Susan Howe Biography
(1937– ), Hinge Picture, My Emily Dickinson, The Birth Mark, A Secret History of the Dividing Line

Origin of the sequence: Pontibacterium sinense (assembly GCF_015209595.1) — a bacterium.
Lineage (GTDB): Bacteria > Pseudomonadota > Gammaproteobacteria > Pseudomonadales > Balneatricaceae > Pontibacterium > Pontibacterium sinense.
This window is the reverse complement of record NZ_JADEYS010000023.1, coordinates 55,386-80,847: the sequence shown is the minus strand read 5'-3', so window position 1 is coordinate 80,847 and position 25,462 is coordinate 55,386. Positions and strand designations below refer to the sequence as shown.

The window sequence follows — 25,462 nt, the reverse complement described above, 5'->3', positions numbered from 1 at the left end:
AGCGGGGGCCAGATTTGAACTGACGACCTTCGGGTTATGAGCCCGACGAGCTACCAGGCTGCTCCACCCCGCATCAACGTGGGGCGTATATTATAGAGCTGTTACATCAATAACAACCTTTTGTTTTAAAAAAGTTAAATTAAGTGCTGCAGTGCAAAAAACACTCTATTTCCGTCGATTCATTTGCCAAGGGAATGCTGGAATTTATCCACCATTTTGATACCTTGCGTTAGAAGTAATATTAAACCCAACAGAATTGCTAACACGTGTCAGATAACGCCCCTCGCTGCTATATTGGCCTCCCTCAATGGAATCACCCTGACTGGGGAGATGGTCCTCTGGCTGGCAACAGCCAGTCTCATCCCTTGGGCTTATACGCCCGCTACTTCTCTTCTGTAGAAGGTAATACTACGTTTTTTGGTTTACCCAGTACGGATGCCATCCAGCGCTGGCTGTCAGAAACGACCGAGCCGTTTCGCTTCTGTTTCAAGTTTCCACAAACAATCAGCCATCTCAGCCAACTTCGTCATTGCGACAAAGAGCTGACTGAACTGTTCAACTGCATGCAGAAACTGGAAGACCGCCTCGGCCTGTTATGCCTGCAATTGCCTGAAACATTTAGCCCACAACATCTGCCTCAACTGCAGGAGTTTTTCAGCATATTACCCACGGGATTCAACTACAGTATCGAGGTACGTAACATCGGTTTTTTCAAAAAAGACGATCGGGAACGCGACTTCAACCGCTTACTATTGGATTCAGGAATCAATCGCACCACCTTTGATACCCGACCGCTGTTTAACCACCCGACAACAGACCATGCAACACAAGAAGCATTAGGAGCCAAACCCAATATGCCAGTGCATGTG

American poet, born in Ireland, raised in Cambridge, Massachusetts; she became a visual artist in New York in the 1960s, working increasingly with texts, until a decision in the early 1970s to concentrate on poetry culminating in her first volume, Hinge Picture (1974). Since then she has emerged as one of the most original and widely praised of the Language Poets, although her work significantly diverges from Language Poetry because of its attention to a thematics of American history, puritanism, myth and legend, and its clear roots in three precursors, Emily Dickinson, H. D. (Hilda Doolittle), and Charles Olson. She has written a book on Emily Dickinson, My Emily Dickinson (1985), and essays ‘unsettling the wilderness in American literary history’ collected in The Birth Mark (1993). Her poetry is a true hermeneutics of early America, interweaving preoccupations with language, myth, and history in an understand style which frequently uses noun phrases lacking the assertiveness of propositional statements. It is an intent poetry of immense learning, which can shade off into concrete poetry or into expository prose. Her avowed wish to ‘tenderly lift from the dark side of history, voices that are anonymous, slighted—inarticulate’ points to a strong feminist theme throughout her work. ‘A poet is a foreigner in her own language’, she writes. Books include A Secret History of the Dividing Line (1978); two collections of earlier work, Singularities (1990) and The Europe of Trusts (1990); and The Non-Conformist's Memorial (1993).
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